After almost 70 years of independence, the debate, whether education in Pakistan should be in Urdu or English, rages on. The 1973 Constitution written in English, made Urdu the national language, stipulating that Urdu be the official language as well as the language of curriculum and medium of instruction in education.
While Article 25 in the Constitution stipulated equality for all citizens before the law, Article 25A, enshrined in 2010, addressing the right to education specified that “the state shall provide free and compulsory education to all children of the age of five to 16 years in such manner as may be determined by the law”. This might be confusing to some but these two articles combined are about ‘equality’ for citizens’ right to education.
As this debate continues to be politicised, the present state of education continues to perpetuate class inequality stemming from a failed system of education. As a consequence, by one estimate, 23pc of children in rural areas are deprived of education thus leaving Pakistan with the highest number of out-of-school children in South Asia and second highest in the world.
Furthermore, since the majority of children from the middle and poor class attend government schools; this puts them on the path of being the future underclass. These Urdu-medium schools are mostly underfunded, provide limited instructional time, and have an outdated curriculum. Moreover, teachers lack the motivation and adequate training or accountability.
As such, the majority of the students get to learn little from these institutions and upon graduation, it becomes a real challenge for them to go for higher education or seek out better job opportunities. This standard of education needs to be upgraded since the whole school system, by and large, is producing a class of people with limited potential to seek out better socio-economic opportunities in order to improve their lives. Since as per Article 25A, “the manner as may be determined by the law” is yet to be legislated, without it, mediocrity continues to be validated as time goes by.
Simultaneously, Pakistani leadership both in the public and private sectors prefer to be fluent in English and send their children to English-medium schools while imposing Urdu on lower socio-economic classes through government-run Urdu medium schools.
This divide takes place geographically as well. In two of the largest cities Karachi and Lahore, the dividing line is Sharea Faisal in Karachi and Shahrah-i-Quaid-i-Azam (Mall Road) in Lahore with the majority of either class residing on either side. Reality is that English proficiency creates better opportunities for higher education and better job prospects. We must understand that a nation’s sense of identity does not stem from a language spoken by a few; it comes from peoples’ well-being, education, and access to equal opportunities and prosperity. The United States does not have an official language. Though English is the dominant language here, it does not have the status of an official language.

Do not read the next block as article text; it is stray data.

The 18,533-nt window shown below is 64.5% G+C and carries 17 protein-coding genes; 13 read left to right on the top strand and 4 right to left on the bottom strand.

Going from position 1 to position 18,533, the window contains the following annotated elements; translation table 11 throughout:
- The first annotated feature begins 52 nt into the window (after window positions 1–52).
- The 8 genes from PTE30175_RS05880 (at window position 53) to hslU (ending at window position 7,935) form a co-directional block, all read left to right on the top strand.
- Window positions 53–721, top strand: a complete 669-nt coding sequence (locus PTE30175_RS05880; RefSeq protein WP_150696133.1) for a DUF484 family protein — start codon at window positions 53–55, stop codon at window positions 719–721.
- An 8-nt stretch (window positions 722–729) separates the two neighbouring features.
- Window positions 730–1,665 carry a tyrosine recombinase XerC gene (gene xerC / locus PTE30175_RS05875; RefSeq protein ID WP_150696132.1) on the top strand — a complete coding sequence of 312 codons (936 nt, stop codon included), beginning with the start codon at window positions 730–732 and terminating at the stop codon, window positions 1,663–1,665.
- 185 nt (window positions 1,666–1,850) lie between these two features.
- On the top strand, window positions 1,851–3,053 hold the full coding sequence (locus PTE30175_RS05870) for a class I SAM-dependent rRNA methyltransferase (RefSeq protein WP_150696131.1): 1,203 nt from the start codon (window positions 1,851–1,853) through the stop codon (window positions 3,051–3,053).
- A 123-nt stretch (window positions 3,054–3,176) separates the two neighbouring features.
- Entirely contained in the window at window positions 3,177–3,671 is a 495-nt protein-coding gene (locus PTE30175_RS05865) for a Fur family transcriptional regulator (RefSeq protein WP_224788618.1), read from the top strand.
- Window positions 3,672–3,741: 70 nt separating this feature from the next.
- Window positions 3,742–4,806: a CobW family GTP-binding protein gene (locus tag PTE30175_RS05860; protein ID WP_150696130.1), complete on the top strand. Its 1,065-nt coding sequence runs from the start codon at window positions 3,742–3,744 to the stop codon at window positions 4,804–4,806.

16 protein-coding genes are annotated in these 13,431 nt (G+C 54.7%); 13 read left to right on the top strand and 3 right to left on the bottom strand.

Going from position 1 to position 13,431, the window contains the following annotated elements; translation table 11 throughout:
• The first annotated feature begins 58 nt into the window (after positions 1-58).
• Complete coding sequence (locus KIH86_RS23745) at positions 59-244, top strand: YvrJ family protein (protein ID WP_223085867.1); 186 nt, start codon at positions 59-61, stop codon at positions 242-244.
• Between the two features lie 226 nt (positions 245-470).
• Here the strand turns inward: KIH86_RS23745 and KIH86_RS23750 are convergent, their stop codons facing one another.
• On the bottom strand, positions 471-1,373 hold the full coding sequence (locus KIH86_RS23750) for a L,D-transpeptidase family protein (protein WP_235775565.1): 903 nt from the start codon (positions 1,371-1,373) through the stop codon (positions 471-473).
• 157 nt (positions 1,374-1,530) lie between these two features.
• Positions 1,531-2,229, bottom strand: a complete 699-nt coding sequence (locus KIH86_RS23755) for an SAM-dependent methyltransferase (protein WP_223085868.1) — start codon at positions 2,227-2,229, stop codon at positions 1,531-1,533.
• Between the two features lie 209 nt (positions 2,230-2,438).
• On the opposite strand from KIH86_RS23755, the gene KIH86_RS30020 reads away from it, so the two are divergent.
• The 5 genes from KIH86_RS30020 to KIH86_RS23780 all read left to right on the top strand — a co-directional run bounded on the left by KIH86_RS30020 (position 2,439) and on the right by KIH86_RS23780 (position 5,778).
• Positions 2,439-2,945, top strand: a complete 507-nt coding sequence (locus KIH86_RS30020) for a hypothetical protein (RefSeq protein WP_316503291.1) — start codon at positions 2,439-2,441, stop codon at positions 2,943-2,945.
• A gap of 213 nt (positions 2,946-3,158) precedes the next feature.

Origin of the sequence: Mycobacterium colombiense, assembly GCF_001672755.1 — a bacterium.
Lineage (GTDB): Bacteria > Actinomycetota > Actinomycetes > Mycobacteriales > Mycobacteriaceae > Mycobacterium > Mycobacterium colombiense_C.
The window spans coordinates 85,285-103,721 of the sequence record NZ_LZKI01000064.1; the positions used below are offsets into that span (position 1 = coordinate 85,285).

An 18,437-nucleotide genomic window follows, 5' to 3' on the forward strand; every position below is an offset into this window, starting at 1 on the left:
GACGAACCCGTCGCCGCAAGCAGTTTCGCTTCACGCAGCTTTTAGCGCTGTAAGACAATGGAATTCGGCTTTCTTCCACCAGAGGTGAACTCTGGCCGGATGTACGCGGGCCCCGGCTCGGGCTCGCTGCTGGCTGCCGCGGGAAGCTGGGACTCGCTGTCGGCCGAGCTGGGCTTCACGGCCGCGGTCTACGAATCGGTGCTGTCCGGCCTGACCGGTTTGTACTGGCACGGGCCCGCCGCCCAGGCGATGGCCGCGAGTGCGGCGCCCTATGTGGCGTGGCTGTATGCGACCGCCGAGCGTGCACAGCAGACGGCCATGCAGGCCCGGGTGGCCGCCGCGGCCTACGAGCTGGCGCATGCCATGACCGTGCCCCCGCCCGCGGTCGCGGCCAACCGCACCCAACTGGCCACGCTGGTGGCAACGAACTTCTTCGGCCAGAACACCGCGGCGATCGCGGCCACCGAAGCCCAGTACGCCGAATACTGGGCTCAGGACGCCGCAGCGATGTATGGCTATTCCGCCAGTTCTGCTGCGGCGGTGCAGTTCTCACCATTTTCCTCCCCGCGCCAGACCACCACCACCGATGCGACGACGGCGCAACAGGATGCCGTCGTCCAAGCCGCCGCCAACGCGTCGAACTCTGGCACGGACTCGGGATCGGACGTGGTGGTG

It is important to recognise that almost all the gadgets and inventions are for those who understand English. As the world is getting more flat, technology is creating incredible opportunities and abundance of possibilities to influence the world. It has enormous potential to empower people regardless of their class, religion or geographic location. In this hyper-connected world, literacy can empower people to democratise, create, innovate and educate. This explosive growth in technology could impact mindsets, opening new horizons.
Sir Syed Ahmed Khan had encouraged Muslims in the 19th century to learn English to get better jobs and his advice holds as true today. Indians are far ahead of Pakistanis in learning English which has opened the doors for them to pursue better jobs and educational opportunities worldwide. In reality, English is going to remain the principal language of internet and technology for many years to come. Therefore, adapting to English proficiency would help the nation become more competitive.
There is overwhelming evidence that early childhood is the most critical period when a child’s brain is most adaptable and as such, early education helps develop a strong foundation. A solid early education produces better life outcomes such as less poverty, better opportunities and a better standard of living.
A well-thought-out and comprehensive strategy needs to be devised to teach English proficiency and computer skills from a very early age. Pakistani leadership must realise that to achieve real excellence, the process would require that the means to receive English language training be available equally to all socio-economic classes. A dualistic approach towards language will continue to perpetuate class differences and inhibit the optimum use of talent in the country. Excellence can only be a self-perpetuating process if access to the means of excellence is to be inclusive and not exclusive.
Shamim Malik, “Language debate,” in Dawn, May 14, 2015. Accessed on May 14, 2015, at: http://www.dawn.com/news/1181762/language-debate
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